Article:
When I’m surfing and someone burns me or doesn’t paddle behind me, or any of a thousand other surfing etiquette mistakes, if the person apologizes to me I will just say “It’s all good” ninety-nine percent of the time.
The other one percent is reserved for when someone did something that could have put me in the hospital. In that one percent I don’t resort to violence, I try to have a conversation with the person.
In case you haven’t picked up on it yet, I am a confrontational person and have come around to supporting the notion that a constant low level of confrontation is actually the life way most helpful towards preventing major confrontations.
The problem with this is most humans are fence-sitters. At my local spot, a lefthand point near Diamond Head in Honolulu, there is a mid-fifties guy who always surfs the sunset session on an eight-and-a-half-foot board.
He sings, talks to himself, and generally tries to act “crazy.”
He also thinks it’s fun to get as close as he can to people then turn away at the last second while riding a wave.
I know of two other people besides myself that have confronted him, but in all three cases we (the surfers confronting him) were the only ones in the water to say something. Everyone else at the spot constantly talks shit on him and acknowledges that he is dangerous and he even prevents lots of people from surfing the sunset session because of his outrageous behavior.
However, when someone has been bold enough to confront him, the rest of the lineup stays quiet, not wanting to get involved. If just one or two other surfers had chimed in to tell him to leave, the problem would likely be over.
But, humans are weak and driven by fear, fear of being seen and heard and the fear of confrontation. So…our monster stays a local at the spot, causing problems several times a week. I believe to be a surfer is to embrace that outlaw spirit, to not fear confrontation, to turn towards the uncomfortable.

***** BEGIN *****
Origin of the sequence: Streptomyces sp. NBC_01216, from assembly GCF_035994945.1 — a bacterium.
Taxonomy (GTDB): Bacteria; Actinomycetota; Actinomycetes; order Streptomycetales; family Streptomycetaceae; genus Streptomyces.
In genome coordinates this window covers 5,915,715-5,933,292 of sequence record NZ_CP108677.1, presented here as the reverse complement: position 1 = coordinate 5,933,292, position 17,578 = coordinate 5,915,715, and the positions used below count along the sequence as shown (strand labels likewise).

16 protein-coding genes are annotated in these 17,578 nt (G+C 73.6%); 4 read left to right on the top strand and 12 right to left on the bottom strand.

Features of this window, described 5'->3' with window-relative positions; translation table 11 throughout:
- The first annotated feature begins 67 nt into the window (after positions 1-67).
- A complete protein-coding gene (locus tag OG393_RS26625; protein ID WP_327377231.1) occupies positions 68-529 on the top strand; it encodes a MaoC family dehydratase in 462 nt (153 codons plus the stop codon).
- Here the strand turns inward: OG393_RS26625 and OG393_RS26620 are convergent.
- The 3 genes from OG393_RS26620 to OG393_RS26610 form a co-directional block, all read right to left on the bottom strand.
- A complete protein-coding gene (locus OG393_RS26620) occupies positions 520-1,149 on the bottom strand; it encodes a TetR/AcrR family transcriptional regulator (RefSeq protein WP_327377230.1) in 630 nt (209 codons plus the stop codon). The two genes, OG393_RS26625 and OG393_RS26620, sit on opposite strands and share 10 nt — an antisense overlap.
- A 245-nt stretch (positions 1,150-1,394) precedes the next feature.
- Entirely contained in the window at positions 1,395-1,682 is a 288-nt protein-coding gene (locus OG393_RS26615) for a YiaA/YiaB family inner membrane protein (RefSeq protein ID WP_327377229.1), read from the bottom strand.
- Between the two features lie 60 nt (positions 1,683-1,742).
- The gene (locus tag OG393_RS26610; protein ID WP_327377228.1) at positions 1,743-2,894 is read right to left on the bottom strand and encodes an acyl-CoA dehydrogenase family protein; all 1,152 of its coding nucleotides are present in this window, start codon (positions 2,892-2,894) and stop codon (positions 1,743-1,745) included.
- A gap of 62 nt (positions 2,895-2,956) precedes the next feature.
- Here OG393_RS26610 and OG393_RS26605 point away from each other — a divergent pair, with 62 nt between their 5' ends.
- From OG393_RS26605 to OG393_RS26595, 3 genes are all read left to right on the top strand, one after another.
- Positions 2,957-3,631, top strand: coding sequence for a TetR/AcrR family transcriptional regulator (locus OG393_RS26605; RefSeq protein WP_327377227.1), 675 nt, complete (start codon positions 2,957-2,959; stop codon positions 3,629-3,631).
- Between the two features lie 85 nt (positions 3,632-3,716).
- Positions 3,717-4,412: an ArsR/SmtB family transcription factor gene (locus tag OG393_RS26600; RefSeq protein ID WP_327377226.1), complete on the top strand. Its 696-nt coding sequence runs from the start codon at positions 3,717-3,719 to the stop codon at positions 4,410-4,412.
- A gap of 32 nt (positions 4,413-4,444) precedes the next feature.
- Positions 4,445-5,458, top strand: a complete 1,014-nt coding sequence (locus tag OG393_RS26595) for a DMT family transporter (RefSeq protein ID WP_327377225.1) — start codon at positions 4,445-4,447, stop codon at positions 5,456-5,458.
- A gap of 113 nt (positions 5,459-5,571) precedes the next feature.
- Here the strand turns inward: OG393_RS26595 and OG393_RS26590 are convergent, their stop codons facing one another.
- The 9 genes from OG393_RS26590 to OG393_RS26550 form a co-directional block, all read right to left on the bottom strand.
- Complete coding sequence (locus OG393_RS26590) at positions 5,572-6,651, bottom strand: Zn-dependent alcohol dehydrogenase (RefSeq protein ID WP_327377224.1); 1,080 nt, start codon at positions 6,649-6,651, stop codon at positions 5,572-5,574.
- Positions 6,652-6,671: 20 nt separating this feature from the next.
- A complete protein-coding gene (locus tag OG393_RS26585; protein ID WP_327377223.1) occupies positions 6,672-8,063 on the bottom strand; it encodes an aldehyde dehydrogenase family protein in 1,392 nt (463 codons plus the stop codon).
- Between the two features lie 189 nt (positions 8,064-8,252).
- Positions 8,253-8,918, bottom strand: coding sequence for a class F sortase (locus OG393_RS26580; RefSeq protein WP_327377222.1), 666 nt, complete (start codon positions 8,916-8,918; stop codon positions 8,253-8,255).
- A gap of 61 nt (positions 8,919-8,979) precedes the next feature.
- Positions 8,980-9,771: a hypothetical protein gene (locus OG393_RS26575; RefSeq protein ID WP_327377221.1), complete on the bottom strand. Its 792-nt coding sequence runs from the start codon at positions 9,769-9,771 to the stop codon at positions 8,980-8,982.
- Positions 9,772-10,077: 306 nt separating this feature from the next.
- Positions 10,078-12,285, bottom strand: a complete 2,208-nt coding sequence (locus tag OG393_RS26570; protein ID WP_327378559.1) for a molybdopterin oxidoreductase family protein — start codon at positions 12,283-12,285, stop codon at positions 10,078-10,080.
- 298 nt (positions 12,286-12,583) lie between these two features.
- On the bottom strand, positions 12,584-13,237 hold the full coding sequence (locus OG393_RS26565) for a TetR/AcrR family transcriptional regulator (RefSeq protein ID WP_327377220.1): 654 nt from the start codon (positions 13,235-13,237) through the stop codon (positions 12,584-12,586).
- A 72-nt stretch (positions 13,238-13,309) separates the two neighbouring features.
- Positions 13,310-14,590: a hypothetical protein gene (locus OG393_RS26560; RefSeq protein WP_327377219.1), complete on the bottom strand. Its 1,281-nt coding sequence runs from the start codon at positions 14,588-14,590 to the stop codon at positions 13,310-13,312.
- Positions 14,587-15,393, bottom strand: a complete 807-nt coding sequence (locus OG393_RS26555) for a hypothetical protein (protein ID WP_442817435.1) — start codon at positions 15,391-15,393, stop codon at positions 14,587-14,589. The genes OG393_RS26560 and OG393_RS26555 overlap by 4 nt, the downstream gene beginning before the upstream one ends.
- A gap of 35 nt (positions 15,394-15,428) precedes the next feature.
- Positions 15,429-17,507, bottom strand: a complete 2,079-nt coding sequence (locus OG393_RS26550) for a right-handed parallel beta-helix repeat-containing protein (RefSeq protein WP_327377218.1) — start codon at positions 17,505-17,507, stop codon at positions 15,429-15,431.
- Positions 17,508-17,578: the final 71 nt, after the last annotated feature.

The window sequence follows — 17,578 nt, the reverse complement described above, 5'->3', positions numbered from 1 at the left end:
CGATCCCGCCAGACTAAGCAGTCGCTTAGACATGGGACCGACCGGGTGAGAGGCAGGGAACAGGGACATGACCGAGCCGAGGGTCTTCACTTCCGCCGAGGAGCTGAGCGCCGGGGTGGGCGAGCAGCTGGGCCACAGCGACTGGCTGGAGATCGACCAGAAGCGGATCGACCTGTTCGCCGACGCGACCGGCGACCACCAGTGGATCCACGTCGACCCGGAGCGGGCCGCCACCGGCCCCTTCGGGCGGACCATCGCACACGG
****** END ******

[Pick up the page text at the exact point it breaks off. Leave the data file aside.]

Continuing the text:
As a nihilist, technically I don’t believe in anything. I think that there is no inherent meaning in the universe, which frees us up to choose to put whatever meaning we want into anything.
As a lifelong surfer, a lifelong surf fan, and just another kook trying to surf like my heroes, I put a lot of meaning into what being a surfer is.
I fervently believe that the spirit of the surfer is what matters. The surfer yearns for an empty lineup, or a shared one with one or two friends.
The surfer is mostly peaceful and loving and kind, but is more than willing to throw down when needed to protect their friends or their lineup.
The surfer isn’t a fence-sitter. The surfer doesn’t spend years confronting their fears in the ocean with hold-downs, injuries, reef scars and much more just to be afraid to tell someone that they aren’t acting right.
I dream of a world where the surfer just fucking cares about what it means to be a surfer.
In this world the surfer chooses their society, their lineup, their ocean, their friends and surf friends that they know in their local surf scenes over the rules and etiquette of “minding our own business” that the shitty world of eight-billion has passed down for us.
Fuck politicians, fuck rules we didn’t create for ourselves, embrace the outlaw spirit.
Otherwise we might just end up having Kaipo and the wall of positive noise tell us that two backside turns under the lip with the pro surfer’s butt five feet behind their legs is the pinnacle of surfing. We deserve more, and we must take it ourselves.